- File Form N-400 and pay your fees
- Attend your biometrics appointment, if applicable
- Complete your citizenship interview
- Review your decision from USCIS on your Form N-400
- Receive a notice to take the Oath of Allegiance
- Take the Oath of Allegiance to the United States
However, there are alternate routes to becoming a U.S. citizen. In total, there are four ways you can become a U.S. citizen, with one being through naturalization. Aside from naturalization, you can become a U.S. citizen through:
At Consumer Law Group, our naturalization lawyers will work with you to determine which option is best for your situation.
Common Problems Encountered With Becoming an American Citizen
There are various problems you can encounter that can prevent you from becoming an American citizen. Some of the most common issues include:
- Owing back taxes to the IRS
- Marriage issues, where USCIS officials pry into your personal life to determine whether your marriage is legitimate
- Concerns with your moral character, such as having a criminal record or lying during the immigration application process
- Completing and filing your documents incorrectly
To avoid these problems, reach out to our team of citizenship lawyers to ensure your best chances of becoming an American citizen.
Citizenship & Naturalization FAQs
To become an American citizen, you will need to pay a $640 filing fee. In addition to the filing fee, you may need to pay the $85 biometric fee, bringing your total to $725. Applicants who are 75 years of age or older are not required to pay the biometric fee.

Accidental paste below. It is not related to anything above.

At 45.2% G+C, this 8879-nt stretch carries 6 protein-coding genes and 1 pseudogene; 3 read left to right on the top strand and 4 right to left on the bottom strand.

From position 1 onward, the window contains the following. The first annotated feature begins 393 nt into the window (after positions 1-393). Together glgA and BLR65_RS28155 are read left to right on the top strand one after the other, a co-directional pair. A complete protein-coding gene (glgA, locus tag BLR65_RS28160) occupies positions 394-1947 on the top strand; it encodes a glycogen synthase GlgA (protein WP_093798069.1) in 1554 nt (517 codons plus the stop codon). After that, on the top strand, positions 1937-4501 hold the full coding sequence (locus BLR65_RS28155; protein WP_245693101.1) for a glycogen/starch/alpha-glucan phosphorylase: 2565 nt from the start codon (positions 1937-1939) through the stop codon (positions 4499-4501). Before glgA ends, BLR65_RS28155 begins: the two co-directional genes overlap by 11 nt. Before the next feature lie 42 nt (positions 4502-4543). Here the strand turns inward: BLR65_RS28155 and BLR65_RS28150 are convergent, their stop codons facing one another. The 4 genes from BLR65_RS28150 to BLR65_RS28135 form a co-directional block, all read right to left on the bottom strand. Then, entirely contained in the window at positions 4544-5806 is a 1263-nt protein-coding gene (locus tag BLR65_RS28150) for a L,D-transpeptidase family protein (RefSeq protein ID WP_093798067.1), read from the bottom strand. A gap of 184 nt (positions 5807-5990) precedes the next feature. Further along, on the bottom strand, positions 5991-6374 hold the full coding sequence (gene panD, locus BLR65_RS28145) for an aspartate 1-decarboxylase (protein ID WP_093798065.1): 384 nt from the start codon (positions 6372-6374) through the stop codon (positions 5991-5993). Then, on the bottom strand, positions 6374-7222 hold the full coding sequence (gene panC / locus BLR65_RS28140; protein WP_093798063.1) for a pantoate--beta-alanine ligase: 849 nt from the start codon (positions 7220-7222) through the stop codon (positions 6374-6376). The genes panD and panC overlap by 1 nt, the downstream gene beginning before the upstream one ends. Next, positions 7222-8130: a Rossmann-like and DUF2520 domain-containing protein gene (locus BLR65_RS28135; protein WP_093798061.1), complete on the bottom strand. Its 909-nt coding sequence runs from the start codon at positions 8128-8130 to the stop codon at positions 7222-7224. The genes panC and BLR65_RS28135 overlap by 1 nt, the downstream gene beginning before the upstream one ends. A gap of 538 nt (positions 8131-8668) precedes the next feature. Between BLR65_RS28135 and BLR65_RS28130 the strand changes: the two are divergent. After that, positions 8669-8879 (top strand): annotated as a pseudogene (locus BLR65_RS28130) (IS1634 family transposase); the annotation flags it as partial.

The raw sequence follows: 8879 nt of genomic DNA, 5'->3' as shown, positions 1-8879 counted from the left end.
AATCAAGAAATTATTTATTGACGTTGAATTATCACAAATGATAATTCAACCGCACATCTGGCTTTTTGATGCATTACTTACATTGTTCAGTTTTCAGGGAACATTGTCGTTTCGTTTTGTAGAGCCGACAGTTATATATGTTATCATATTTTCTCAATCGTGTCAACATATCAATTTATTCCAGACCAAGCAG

The time it takes to become a U.S. citizen varies on a case-by-case basis. However, in most cases, it can take anywhere between 6 months and 1 year. This is because there are multiple steps you need to complete, such as filing your Form N-400, attending your citizenship interview, passing your naturalization test, and so forth. If your citizenship request is denied, you will then have to start the process all over again.
In some instances, your citizenship can be revoked through a process called denaturalization. Although rare, you can have your U.S. citizenship stripped away, and you will be deported. Some instances where your citizenship can be revoked include:
- Obtaining naturalization illegally
- Concealing material facts or having willful misrepresentation
- Having membership or affiliation with certain organizations, such as a terrorist organization or the Communist party
There are three documents all citizenship applicants must send with their N-400 application:
- Photocopy of both sides of your Permanent Resident Card